The National Party has plummeted to 30 per cent in the first public poll since the Covid-19 crisis took hold.
The Newshub Reid Research poll has National at 30.6 - while Labour has rocketed up to 56.5 per cent under Prime Minister Jacinda Ardern's leadership through the Covid-19 crisis.
As preferred PM, Ardern was at 59.5 per cent - up 20.8 points on the last poll and the highest any Prime Minister has scored in the Reid Research poll's history.
The Green Party is on 5.5 per cent, and NZ First has dropped to 2.7 per cent - well below the threshold to return to Parliament.
Those results would give Labour 72 seats in Parliament, National 39, and Act 2. The Greens would get seven seats.
The National Party's result is down almost 13 points from the last poll in February, when it was at 43 per cent.
On this poll's results, its caucus would be decimated – it would lose 16 MPs. That would mean all of its current 15 List MPs were gone and if it held all of its electorates, it would have no list MPs.
Unless there is a change in fortune, that is bad news for the likes of Paula Bennett, who is standing list-only in the next election, and finance spokesman Paul Goldsmith who is the Epsom candidate but cedes that seat to Act's David Seymour.
National leader Simon Bridges' popularity has crashed to 4.5 per cent - down by 6.1 percentage points - but still ahead of Judith Collins who is on 3.1 per cent.
Bridges was down to 4.5 per cent - a six-point drop for him.
The poll of 1000 people was conducted from May 8-16. It has a margin of error of 3.1 per cent.
Ardern told Newshub: "It speaks to the work we've jointly done. I just happen to have had the humble and privileged opportunity to be leading at this time."
She was taking nothing for granted despite the poll, she said.
"The fact that I'm making no assumptions about what will be the end outcome ... on election day should be a nod to that."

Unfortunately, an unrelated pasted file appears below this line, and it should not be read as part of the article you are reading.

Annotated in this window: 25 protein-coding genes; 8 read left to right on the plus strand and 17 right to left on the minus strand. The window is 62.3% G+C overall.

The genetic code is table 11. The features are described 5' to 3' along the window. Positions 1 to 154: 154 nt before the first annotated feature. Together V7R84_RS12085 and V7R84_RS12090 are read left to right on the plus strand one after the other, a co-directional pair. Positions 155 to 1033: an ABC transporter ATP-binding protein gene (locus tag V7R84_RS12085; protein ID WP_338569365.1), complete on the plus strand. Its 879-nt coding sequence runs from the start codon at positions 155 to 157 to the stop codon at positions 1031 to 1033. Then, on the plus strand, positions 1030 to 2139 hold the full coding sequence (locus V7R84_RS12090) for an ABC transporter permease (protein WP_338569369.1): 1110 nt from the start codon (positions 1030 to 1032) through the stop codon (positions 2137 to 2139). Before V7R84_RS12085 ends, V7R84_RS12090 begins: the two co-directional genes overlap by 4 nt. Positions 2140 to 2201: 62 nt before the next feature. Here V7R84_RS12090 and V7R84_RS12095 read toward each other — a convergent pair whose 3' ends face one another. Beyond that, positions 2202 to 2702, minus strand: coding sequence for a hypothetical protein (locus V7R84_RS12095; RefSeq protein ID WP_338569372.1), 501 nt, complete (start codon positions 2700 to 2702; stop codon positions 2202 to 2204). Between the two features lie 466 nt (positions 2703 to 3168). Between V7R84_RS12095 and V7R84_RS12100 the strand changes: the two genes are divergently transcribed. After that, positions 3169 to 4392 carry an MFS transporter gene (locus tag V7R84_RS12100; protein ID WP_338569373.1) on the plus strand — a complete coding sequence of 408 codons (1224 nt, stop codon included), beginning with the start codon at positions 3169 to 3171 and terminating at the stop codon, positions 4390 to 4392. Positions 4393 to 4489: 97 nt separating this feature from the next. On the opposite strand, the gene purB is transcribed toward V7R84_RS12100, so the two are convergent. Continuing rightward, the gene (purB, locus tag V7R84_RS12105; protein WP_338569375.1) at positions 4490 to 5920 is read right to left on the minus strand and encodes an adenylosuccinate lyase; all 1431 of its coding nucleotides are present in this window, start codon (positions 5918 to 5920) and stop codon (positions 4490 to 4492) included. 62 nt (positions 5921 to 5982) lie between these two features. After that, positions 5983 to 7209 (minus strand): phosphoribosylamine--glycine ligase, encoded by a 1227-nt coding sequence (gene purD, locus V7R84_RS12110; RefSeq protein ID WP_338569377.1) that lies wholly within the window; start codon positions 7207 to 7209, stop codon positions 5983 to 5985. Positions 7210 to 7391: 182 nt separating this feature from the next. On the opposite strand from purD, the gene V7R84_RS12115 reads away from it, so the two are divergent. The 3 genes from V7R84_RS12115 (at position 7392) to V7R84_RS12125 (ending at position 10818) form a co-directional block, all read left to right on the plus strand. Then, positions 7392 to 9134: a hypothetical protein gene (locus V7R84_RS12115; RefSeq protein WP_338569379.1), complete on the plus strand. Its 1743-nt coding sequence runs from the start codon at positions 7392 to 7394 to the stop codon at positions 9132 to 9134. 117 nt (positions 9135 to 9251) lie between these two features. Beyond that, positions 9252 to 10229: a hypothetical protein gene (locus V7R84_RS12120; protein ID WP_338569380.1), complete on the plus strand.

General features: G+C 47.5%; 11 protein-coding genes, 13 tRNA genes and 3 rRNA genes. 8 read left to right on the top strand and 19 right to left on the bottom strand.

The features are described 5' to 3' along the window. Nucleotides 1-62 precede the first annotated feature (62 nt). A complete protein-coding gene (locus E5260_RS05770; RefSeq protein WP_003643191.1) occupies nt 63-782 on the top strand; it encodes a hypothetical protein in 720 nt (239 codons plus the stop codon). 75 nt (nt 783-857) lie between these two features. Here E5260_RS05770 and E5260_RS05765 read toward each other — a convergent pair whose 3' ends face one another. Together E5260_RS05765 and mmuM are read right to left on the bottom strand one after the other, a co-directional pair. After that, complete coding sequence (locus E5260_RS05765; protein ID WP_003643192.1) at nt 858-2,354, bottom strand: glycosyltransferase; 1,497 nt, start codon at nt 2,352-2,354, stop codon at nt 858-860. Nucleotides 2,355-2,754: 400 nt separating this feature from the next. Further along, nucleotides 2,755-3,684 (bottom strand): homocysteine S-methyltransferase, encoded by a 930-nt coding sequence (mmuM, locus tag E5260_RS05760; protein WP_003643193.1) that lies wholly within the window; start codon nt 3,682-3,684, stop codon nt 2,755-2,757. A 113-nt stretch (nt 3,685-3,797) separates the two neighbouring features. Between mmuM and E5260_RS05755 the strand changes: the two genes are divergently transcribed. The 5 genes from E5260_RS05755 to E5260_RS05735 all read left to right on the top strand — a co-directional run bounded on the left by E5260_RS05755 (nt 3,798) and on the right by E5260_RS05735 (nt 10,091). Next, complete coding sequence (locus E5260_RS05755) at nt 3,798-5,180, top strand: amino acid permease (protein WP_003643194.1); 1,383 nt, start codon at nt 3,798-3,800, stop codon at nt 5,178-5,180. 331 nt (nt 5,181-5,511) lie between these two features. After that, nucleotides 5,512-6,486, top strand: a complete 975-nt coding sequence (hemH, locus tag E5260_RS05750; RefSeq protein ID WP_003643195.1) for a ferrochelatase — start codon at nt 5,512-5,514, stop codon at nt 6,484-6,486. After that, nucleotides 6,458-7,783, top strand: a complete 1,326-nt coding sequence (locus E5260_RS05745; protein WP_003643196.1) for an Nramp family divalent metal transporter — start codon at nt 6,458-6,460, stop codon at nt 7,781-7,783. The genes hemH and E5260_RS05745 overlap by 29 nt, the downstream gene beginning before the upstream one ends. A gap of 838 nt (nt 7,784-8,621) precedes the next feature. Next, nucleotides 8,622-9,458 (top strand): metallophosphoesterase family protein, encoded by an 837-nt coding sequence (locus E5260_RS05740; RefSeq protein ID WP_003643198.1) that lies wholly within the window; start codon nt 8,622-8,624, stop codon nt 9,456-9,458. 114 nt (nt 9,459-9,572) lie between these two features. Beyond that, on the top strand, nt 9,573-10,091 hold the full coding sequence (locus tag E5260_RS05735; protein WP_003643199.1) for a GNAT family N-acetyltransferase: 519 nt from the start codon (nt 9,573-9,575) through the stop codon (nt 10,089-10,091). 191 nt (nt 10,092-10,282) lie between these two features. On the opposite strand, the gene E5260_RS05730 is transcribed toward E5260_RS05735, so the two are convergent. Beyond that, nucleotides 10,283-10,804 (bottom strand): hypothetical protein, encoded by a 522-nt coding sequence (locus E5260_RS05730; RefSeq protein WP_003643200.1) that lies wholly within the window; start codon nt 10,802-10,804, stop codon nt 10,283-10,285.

Bridges told Newstalk ZB the poll results were not surprising, given governments the world over had seen a boost in support following Covid-19.
"But that wasn't an election campaign which will be about our economic future. National has the team and the track record for jobs and growth and that will put us in a much stronger position as we head towards the election."
Bridges told Newshub he "absolutely" expected to stay on to fight the election, saying the polls bounced around at such times.
He said it had been impossible to get media coverage during the past months: "We've seen lockdown wall-to-wall coverage of the Government."
It is a disastrous result for Bridges and the party, just four months ahead of September's general election, and will cause ructions within the caucus, especially among list MPs whose places are in danger.
Bridges has struggled to get traction in the preferred Prime Minister stakes since taking over in early 2018, and faced a public backlash in the earlier days of the Covid-19 lockdowns after criticising elements of the Government's response.
Most of the Reid Research poll was conducted prior to last week's Budget, and takes into account public sentiment in the final days of the level three lockdown.
Ardern's decision to put the country into lockdown also got massive public support - almost 92 per cent of voters said it was the right call, including 84 per cent of National Party supporters. The lockdown decision was supported by National at the time, although Bridges subsequently urged for a swifter lifting of the level 3 restrictions.
The poll result is a significant change in fortunes for the National Party, which was sitting at 43.3 per cent in the most recent Reid Research poll in February this year – slightly ahead of Labour.
National was also sitting pretty in a February One News Colmar Brunton poll, on 46 per cent – a poll on which it could have taken the Government benches with Act.
However, Bridges had struggled to get airtime throughout the crisis, while Ardern's leadership was further cemented and lauded both domestically and internationally.
The National Party has rebounded from bad polls in the past - including after the dramatic accusations and expulsion of MP Jami Lee Ross, and after the Christchurch mosque attacks when Ardern's popularity soared over her handling of that disaster.
However, those results were not as resounding as these - nor as close to an election.